Kick the conventions

Re­gard­less of the gun’s brand, all con­ven­tional breakac­tion guns have cer­tain sim­i­lar­ites. How­ever, has any­one dared to cre­ate a gun that doesn’t fol­low to con­ven­tion?


e all know what a con­ven­tional breakac­tion side-by-side or over-and-un­der looks like, don’t we? It doesn’t mat­ter whether the gun is a Baikal or a Lon­don-best Boss, there are cer­tain sim­i­lar­i­ties which we ex­pect to find, what­ever the gun’s worth.

So, has any­one dared to kick the conventions and ap­ply some in­de­pen­dent think­ing on how a gun should be de­signed? Of course they have, and the first gun­maker that springs to mind is

Regis Darne. Need­less to say for a man

Wwhose in­ven­tion was thought of as cranky by some and a work of ge­nius by oth­ers, he was French. Also need­less to say, he founded his com­pany in the French cap­i­tal of gun­mak­ing, Saint Eti­enne.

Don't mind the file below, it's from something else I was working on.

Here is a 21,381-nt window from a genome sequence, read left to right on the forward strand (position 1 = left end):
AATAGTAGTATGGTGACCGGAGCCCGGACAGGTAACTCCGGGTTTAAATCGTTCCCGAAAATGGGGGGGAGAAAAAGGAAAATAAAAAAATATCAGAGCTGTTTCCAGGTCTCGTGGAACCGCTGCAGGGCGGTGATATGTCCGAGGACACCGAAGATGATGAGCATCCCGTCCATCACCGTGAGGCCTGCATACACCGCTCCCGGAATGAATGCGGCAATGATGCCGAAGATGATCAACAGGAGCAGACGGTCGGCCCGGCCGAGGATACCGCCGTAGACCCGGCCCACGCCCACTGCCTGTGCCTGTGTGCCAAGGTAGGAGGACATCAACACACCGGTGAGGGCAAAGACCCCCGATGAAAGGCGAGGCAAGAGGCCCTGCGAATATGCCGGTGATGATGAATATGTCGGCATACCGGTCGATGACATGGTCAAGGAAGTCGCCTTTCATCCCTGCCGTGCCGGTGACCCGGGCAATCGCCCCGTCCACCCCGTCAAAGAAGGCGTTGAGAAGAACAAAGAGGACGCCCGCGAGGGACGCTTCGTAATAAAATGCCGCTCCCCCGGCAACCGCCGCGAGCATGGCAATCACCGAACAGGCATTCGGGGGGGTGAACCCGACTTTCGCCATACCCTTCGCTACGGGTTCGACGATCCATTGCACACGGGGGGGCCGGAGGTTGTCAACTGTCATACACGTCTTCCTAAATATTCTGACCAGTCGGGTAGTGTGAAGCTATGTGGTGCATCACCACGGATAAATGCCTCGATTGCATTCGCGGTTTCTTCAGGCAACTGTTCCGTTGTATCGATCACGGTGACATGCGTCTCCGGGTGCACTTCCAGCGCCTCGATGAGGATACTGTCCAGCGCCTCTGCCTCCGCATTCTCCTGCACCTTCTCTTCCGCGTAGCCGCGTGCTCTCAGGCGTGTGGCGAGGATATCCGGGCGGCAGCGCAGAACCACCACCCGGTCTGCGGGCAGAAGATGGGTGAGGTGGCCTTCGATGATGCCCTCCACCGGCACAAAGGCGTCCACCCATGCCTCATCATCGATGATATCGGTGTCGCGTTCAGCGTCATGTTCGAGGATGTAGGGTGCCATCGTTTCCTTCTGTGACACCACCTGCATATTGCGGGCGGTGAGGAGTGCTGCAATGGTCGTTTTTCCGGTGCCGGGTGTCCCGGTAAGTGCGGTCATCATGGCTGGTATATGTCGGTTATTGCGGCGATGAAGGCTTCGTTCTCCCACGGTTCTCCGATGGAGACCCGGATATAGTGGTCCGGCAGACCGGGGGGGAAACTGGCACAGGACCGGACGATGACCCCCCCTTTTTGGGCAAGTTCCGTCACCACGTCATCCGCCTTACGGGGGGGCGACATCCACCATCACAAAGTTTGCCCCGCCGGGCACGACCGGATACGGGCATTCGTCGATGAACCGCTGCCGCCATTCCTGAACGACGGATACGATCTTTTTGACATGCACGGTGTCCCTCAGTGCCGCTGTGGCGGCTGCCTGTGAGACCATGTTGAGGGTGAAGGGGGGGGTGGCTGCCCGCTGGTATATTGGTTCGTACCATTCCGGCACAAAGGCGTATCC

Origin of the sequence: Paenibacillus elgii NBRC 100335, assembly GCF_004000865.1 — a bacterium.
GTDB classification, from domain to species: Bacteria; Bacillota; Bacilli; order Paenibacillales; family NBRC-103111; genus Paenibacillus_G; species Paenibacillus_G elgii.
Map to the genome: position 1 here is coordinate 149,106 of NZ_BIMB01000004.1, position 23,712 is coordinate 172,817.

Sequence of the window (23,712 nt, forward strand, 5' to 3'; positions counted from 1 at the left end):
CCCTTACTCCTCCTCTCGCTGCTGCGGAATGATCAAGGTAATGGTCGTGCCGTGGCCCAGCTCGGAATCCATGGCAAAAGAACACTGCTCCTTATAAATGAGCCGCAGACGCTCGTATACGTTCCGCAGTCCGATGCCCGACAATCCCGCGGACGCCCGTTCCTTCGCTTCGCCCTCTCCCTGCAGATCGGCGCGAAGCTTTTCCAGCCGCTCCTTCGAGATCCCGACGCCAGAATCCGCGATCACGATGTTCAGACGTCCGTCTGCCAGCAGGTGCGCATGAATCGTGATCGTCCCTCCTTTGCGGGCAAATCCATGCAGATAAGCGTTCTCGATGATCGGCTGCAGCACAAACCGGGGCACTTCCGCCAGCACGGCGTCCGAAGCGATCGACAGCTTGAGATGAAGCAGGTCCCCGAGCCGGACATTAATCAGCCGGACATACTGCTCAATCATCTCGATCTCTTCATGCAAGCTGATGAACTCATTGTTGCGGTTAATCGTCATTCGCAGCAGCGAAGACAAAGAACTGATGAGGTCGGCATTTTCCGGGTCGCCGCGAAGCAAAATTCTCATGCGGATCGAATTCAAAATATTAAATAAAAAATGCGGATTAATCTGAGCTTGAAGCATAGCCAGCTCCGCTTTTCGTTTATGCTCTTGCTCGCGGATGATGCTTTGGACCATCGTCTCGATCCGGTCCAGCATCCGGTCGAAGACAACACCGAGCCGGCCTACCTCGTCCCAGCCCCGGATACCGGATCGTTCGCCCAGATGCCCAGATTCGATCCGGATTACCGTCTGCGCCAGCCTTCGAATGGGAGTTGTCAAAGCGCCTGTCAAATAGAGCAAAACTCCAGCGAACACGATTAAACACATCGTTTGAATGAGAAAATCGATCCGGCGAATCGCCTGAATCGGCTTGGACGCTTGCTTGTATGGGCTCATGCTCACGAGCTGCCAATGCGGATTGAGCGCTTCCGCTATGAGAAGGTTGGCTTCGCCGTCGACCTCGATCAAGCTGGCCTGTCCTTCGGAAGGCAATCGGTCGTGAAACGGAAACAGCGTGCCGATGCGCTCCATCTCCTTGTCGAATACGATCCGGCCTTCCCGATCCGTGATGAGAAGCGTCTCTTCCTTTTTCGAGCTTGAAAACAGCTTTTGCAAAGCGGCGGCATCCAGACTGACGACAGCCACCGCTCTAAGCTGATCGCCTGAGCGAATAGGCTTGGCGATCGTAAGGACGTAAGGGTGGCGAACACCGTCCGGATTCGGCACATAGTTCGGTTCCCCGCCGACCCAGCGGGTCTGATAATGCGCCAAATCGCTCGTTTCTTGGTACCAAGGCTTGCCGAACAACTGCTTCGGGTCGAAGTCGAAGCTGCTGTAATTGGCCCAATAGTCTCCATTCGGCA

Strange logic

When­ever I think of Darne’s side-by-side shot­gun, I also think of the Citroen DS19 of the 1950s – an in­cred­i­bly cranky car to drive, but also one de­signed with a strange kind of logic which set it apart from any­thing else in the world at the time.

The in­cred­i­ble thing about Darne’s shot­gun is that, although on a ca­sual glance, it looks as if it ought to break for load­ing and the re­moval of spent car­tridge cases, it doesn’t. In­stead, when you pull back on two ear-like pro­jec­tions lo­cated where the top lever is nor­mally found, the breech block un­locks it­self from

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